Though all three top-tier candidates received plenty of attention from the moderators ― Biden led in speaking time, with 17½ minutes, Warren was second with 16½ minutes, and Sanders was in fourth beyond Booker with 14 minutes ― all also had stretches when they seemed to take a back seat. Their campaigns are likely to be fine with that. At this point, the front-runners have much more ground to lose than they stand to gain.
Beto feels at home in Texas
The goal of any lower-polling candidate is to have A Moment, and O’Rourke’s declaration of support for a mandatory buyback of assault weapons ― “Hell, yes, we’re going to take your AR-15, your AK-47,” he told the moderators. “We’re not going to allow it to be used against our fellow Americans anymore.” ― qualified as one and is likely to be one of the few clips voters who didn’t watch live will see from the debate. It’s likely to generate attention not only because the party’s base seems ready to embrace candidates adopting bolder positions on gun control but also because it’s a risky position for a Democrat to hold for the general election.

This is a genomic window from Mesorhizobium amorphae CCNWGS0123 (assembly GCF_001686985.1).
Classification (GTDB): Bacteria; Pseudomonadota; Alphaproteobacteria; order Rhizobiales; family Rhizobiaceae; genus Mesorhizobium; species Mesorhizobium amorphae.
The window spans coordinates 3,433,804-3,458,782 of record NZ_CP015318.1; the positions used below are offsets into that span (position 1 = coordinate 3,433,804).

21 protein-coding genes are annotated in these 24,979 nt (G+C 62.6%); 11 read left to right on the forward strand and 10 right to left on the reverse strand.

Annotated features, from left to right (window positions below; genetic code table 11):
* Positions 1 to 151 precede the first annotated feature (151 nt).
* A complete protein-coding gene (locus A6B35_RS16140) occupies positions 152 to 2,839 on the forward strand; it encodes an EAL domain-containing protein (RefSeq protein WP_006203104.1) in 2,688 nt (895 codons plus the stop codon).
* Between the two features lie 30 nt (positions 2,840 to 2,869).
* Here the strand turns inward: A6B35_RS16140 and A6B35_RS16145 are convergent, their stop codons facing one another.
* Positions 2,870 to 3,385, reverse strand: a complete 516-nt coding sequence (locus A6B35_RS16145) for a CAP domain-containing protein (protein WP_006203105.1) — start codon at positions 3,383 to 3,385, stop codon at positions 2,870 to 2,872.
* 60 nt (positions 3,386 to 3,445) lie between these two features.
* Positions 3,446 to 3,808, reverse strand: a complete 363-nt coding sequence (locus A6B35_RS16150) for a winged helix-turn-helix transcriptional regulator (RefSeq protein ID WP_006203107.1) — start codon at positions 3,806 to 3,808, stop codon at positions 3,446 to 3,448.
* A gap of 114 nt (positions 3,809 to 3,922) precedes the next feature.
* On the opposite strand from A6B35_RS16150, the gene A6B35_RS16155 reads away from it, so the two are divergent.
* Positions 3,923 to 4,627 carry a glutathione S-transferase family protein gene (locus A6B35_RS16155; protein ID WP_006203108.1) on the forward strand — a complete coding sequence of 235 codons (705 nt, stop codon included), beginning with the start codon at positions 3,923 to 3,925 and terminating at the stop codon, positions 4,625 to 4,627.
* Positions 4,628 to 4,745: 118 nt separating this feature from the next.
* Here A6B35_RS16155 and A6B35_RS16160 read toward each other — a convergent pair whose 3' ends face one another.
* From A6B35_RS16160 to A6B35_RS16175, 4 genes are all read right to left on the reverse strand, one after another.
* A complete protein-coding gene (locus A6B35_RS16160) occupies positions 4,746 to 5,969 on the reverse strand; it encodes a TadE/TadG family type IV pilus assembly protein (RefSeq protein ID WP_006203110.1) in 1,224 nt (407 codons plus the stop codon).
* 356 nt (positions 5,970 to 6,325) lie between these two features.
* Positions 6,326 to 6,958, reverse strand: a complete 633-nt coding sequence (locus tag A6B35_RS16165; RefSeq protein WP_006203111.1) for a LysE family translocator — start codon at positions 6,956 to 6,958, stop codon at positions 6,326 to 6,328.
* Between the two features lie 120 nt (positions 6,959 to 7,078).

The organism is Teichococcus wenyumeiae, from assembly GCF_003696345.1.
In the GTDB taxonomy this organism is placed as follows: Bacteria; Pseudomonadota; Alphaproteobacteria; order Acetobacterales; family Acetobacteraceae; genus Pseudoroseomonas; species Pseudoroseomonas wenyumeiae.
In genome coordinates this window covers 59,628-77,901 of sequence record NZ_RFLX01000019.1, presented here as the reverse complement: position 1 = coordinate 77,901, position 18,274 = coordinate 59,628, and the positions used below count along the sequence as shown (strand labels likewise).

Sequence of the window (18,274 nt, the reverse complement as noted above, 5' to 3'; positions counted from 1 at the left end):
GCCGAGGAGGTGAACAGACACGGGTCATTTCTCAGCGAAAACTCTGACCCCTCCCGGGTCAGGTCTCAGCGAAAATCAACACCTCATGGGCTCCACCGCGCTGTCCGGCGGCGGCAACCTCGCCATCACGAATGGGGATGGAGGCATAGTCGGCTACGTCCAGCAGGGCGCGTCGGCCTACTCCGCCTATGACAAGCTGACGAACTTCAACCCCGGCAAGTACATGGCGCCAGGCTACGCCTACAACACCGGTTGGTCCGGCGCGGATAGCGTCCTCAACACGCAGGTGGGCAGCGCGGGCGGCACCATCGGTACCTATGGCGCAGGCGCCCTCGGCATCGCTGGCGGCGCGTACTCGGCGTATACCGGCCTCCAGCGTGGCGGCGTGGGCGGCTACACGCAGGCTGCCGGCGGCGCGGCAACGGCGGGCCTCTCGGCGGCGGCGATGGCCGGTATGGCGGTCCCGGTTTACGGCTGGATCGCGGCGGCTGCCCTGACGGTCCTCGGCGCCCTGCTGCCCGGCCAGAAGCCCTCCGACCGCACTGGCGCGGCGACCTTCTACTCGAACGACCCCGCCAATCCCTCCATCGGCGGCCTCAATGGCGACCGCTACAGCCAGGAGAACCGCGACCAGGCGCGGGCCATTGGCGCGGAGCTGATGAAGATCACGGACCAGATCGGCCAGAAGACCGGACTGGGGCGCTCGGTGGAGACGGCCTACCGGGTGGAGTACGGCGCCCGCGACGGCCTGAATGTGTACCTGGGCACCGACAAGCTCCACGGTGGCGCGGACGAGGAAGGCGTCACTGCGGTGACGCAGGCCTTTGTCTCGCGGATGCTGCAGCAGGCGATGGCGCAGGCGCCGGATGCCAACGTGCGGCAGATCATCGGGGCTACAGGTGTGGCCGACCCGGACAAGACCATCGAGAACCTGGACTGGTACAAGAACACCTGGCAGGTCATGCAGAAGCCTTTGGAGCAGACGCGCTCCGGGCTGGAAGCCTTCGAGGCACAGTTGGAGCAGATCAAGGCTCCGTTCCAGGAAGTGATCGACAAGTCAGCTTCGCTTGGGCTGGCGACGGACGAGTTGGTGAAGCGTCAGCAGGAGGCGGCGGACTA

O’Rourke, who is polling in single digits, has adopted a more urgent tone in his campaign since the mass shootings in El Paso and Odessa, Texas, last month and has put an aggressive gun control push at the center of his messaging. It’s paying off: The O’Rourke campaign bragged that it had its best fundraising hour of the quarter during the debate. It’s possible this is O’Rourke finding his stride. But it’s also possible it leads to a burst of attention with little long-term effect. (See the praise of former Housing and Urban Development Secretary Julián Castro after the first debate for an example.)